The trick to social networking is that it's just a tool. The value of the tool is the value of your raw materials - the actual network of people who you know, who know you and your work, and who respect you. Whether you exercise this network old school style with a Rolodex or in the modern age with Linked In or another medium, it's the depth of actual personal contacts that generally offers the value over something like a relatively anonymous job site.
When you're just starting out as an intern or new college hire, this network is necessarily thin. The key is to build it, and use the tools for their ultimate power - keeping track of people, how you know them, what they are up to and how you can connect these points into a win/win situation with your next career move.
In my experience, any "please apply here" style of job posting is going to raise the problem of more volume than any intake mechanism can reasonably and intelligently parse. The more elite and limited the posting venue, the more likely you are to hear back quickly - the broader the base, the more likely that the intake mechanism is so deluged by applications that responses will be slow and the feedback/turnaround may be sketchy overall.
A point for comparison - I've found using Stack Overflow Careers with smaller companies has a high success rate. Using Linked in with little to know follow up via my personal network has been largely unsuccessful, and with some highly prominent companies, almost any anonymous mechanism has been completely pointless.
The best vector for job applications via social media is that you also use the media to contact your personal contacts that might be able to help and mentioning your interest. The user interfaces on sites like Linked In usually facilitate that sort of communication. The power of an internal reference in many companies is profound enough that it'll get your resume to the top of the pile.
The truth of any job search is you only really need one job offer, if it's the right job. If there was a magical way of instantly matching the right person and the right job, we could all save quite a bit of effort interviewing with each other, reviewing benefits packages, building resumes, and applying over and over again.
The goal with an effective search is not to reach every employer - but to pick, apply to, and successfully interview with employers who offer work you want to do, in environments you'll like, that you yourself are qualified to do. A job description and a resume are the crudest ways of figuring out these three qualities. A better way is your network.
As you start searching for jobs and companies, keep an eye on the aggregate information of your social network. Ask things like:
- who do you know working in a similar industry?
- how many folks that you know and like are working in this region, industry or company?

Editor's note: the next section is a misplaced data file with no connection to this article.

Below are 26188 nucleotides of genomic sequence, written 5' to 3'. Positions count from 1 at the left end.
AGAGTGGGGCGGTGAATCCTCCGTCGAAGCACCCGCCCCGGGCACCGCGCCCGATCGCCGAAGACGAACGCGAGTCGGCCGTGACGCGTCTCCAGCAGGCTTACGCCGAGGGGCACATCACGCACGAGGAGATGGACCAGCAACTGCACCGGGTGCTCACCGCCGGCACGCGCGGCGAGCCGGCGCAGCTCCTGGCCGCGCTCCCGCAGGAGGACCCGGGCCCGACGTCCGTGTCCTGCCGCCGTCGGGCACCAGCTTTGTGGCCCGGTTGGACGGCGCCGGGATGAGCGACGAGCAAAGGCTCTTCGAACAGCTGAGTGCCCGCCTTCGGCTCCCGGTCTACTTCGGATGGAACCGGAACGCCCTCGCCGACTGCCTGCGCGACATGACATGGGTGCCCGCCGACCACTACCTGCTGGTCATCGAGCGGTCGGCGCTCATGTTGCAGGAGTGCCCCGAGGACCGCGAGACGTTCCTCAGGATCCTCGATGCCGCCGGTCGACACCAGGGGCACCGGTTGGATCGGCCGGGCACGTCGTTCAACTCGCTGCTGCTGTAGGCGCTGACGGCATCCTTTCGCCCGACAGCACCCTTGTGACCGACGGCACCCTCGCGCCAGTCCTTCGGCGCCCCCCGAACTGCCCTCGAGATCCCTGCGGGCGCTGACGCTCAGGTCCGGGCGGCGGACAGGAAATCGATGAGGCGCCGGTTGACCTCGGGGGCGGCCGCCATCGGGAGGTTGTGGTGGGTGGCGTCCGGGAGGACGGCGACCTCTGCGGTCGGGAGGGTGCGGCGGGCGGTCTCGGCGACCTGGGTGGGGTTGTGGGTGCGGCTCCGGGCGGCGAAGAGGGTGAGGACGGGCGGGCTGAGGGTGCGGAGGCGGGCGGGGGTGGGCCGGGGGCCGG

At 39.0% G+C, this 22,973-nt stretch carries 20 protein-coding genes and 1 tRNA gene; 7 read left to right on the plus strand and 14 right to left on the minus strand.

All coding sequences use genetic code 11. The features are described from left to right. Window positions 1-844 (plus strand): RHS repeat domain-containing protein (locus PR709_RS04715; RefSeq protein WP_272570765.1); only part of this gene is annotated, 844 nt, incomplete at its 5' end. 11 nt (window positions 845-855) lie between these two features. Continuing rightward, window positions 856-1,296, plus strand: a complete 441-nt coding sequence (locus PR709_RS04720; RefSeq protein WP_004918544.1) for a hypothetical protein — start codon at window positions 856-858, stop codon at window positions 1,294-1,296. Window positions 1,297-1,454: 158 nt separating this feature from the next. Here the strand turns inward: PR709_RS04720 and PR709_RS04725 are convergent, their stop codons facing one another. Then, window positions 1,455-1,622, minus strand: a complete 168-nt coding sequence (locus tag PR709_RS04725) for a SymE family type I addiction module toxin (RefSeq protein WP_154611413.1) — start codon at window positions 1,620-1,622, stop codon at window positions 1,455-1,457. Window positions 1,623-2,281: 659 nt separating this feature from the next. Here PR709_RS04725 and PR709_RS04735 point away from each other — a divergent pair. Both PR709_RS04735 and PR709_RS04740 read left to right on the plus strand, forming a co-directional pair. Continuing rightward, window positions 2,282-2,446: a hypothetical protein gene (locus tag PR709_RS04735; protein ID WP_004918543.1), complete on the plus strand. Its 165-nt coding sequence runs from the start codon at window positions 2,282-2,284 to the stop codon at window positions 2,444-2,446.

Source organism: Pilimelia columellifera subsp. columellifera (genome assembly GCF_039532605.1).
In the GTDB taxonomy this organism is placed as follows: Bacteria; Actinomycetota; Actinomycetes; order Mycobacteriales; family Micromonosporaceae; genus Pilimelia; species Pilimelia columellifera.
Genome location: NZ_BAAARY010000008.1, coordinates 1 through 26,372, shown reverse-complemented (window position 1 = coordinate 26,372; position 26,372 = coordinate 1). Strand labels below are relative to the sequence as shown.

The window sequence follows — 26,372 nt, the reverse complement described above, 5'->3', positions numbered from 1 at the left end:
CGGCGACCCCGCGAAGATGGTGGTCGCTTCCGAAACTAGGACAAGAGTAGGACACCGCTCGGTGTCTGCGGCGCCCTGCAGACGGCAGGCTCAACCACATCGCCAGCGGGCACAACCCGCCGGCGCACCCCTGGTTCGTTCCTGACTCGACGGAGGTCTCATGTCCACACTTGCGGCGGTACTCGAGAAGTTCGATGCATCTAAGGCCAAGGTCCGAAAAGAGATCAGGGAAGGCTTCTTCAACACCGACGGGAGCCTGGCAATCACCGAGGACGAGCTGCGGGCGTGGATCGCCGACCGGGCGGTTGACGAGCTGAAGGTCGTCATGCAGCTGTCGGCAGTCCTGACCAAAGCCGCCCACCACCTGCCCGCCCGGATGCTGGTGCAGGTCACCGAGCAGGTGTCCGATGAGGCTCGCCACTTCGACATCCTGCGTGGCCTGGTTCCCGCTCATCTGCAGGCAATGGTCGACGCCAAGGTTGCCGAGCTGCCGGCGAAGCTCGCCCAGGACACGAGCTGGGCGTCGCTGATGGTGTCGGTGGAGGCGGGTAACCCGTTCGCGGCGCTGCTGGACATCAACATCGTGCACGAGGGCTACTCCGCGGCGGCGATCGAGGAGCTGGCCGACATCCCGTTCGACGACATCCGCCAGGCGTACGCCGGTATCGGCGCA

- do you have any friends of friends that are in the industry?
Almost every social networking tool offers a feature that wasn't available in your Rolodex - the power of "who knows who?" If you've fallen in love with a company through your research on sites like Linked in, or job review sites like Glass Door - then start digging through your network. Don't stop at the gap where you don't have any friends who work there - do you have any second degree connections? How do your connections know the other connection. That's not always obvious - but sometimes it's easy - folks who both worked at the same company or went to the same school will both have these aspects on their profiles. Start asking your friends - "you know anyone who works at X?"
The real gold of a social network is being able to vet the company you're applying to and give the company an extra way to vet you. Just because a company looks great on a large job review site does not mean it's a great company for you. Sitting down with an employee for a cup of coffee can be very enlightening about the real culture that can't easily be described on a simple survey. Similarly - you are more than your resume. Making a contact at a company who has faith in you who will be your advocate internally is a huge benefit.
Broadcasting and Sharing
The last great thing about a social network of any sort is the ability to let others know what's up with you. The trick to having a friend do you the favor of helping you get an interview or filling you in on conditions in a given job prospect is that you have to do the same in reverse. Keep others in the loop with a clear and complete profile. Drum up interest with notes about your endeavors. That way you're in a position to help others if requested.
It's a fine line - I generally stick to broadcasting the good stuff, or the very impersonal. Example:
Good stuff: "Wow, just finished a major project. Stay tuned to the company website for a product release! It was hard work and we're really proud of it!"
Impersonal stuff: "Just read XYZ book by ABC author. What a waste of time. I wanted to learn X, but found that they only skimmed the surface... looking for more good resources here." Given that ABC author isn't my pal, my collegue or anything personal to me, there's really no damage here... I'm just suggesting a thing worth skipping.
The trick is to avoid the work drama or critique of a person or organization you're affiliated with. If you have negative feedback about something you know personally - give it privately, don't broadcast it. And keep company proprietary information private.